What do you think of this statement? "Everything that light touches is our subject." It's one of my own sayings. I came up with it before the famous Mustafo came up with the saying: "Everything the Light Touches is Our Kingdom."
I believe that once light strikes any object it can be photographed in an interesting way. Photography is painting with light and we can always find interesting light.
The one fundamental aspect of photography that transcends the types of cameras, lenses, editing software, and all the other tools of digital photography we can use, is lighting. Light enables our brain to experience the world through our eyes and we get to feel an emotional impact from what we can see. That light can be varied in so many ways.
We are visual creatures by nature. The average human brain gathers about 90% of its information from our vision and the majority of us don't take the time to notice the diverse lighting that surrounds us. Until I started this photography blog, I didn't appreciate how blessed we are to have the ability to see the world in such a wide number of ways.
Photography is an opportunity to use light creatively and it gives you your own unique view of the world. Whether you seek to find unique light or you control and modify it, light is the paintbrush that ALL photographers use to produce their works of art.
Coincidentally, when I was re-writing this post for you, a Google search for some ideas about lighting revealed a quote from the movie, Lion King . Did you see the movie or remember the great quote about light? It's that deep resonating voice of James Earl Jones.
It's a famous quotation from a movie for kids, but perhaps there's a great message we adults can learn from. Can you imagine a life in total darkness for all of us? It's a bizarre thought for sure. But what about light and its influence on photography?
Here's an adaptation of Mufasa's quote that we can use to influence our own creativity with our photography.
I encourage you to look at light as often as you can and be grateful. Photography has often been defined as "painting with light." Where there is no light, there is no photography. Now, granted, there may be some subjects that can prove challenging to photograph in an interesting way.
Here's an example of a perhaps not-so-pretty subject that is revealed to us in an interesting way because of the qualities of light that were present.
A fellow pro photographer and I ventured into this decaying series of factory buildings and had a blast with some urban decay photography. Are timing was fortunate, as not too long after our photography session, the building burned to the ground and the remains were bulldozed.
The many qualities of light such as size, direction, color temperature, diffusion , and intensity can completely change how an object appears to us. These two photos were taken within 60 seconds of each other in the exact same location, just at different angles.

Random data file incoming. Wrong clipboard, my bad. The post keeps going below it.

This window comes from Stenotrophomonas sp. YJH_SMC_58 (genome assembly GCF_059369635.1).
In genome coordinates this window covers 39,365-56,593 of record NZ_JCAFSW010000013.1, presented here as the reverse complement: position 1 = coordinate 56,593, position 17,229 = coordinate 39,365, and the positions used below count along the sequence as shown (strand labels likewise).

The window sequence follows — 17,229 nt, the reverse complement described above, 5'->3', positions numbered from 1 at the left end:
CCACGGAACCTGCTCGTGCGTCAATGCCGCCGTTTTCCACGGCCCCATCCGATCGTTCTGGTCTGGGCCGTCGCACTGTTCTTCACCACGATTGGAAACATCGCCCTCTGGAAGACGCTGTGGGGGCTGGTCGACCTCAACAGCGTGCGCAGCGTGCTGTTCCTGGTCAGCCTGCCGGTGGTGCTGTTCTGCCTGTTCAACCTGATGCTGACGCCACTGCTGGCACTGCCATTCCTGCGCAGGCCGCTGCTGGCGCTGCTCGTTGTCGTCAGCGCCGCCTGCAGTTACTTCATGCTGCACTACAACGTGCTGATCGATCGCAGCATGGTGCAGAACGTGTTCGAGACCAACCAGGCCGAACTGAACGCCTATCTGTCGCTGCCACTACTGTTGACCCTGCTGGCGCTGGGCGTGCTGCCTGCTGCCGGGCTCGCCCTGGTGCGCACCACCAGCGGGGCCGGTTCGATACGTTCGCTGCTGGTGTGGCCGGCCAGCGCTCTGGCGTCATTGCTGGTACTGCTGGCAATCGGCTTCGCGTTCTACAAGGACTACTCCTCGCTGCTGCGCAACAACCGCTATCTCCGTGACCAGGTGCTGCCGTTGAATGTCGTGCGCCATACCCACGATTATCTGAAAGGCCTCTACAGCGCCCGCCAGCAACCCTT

Here's another example of how differently light can touch subjects in a variety of ways. Sunlight varies by time of day, time of year, location, cloud and atmospheric conditions. The more you become a geek of lighting the more interesting your photography can become.
But I'll suggest to you that we can photograph anything and make it visually interesting in some way if we can control the lighting. You can isolate just one characteristic of a subject with a very specific lighting technique. One of the pillars that the posts on this website are built on is that we have amazing tools at our disposal right now when it comes to digital photography.
Camera designs, improvements in lenses, the magic of photography software, and a host of other camera accessories give you an all-time high for potentially breathtaking photos. Heck, even cell phone cameras can produce stunning images.
Despite this, there are a lot of not-so-great photos taken. Let's face it. We've all taken photos that we're not particularly thrilled with.
Challenge yourself to pick a simple object and try to photograph it with 3 different lighting situations. That may may involve moving the object, shooting at a different time of the day, using the camera's flash, employing a flashlight, or maybe adding a reflector to bounce light onto your subject.
Being a self-professed lighting geek, I often find myself out and about and noticing the existing lighting conditions, whether it's the natural light from the sun, man-made light from electric lights, or a combination of the two.
You can take your digital photograph to a whole new level simply by becoming more observant of light during your normal day to day activities. The possibilities are endless!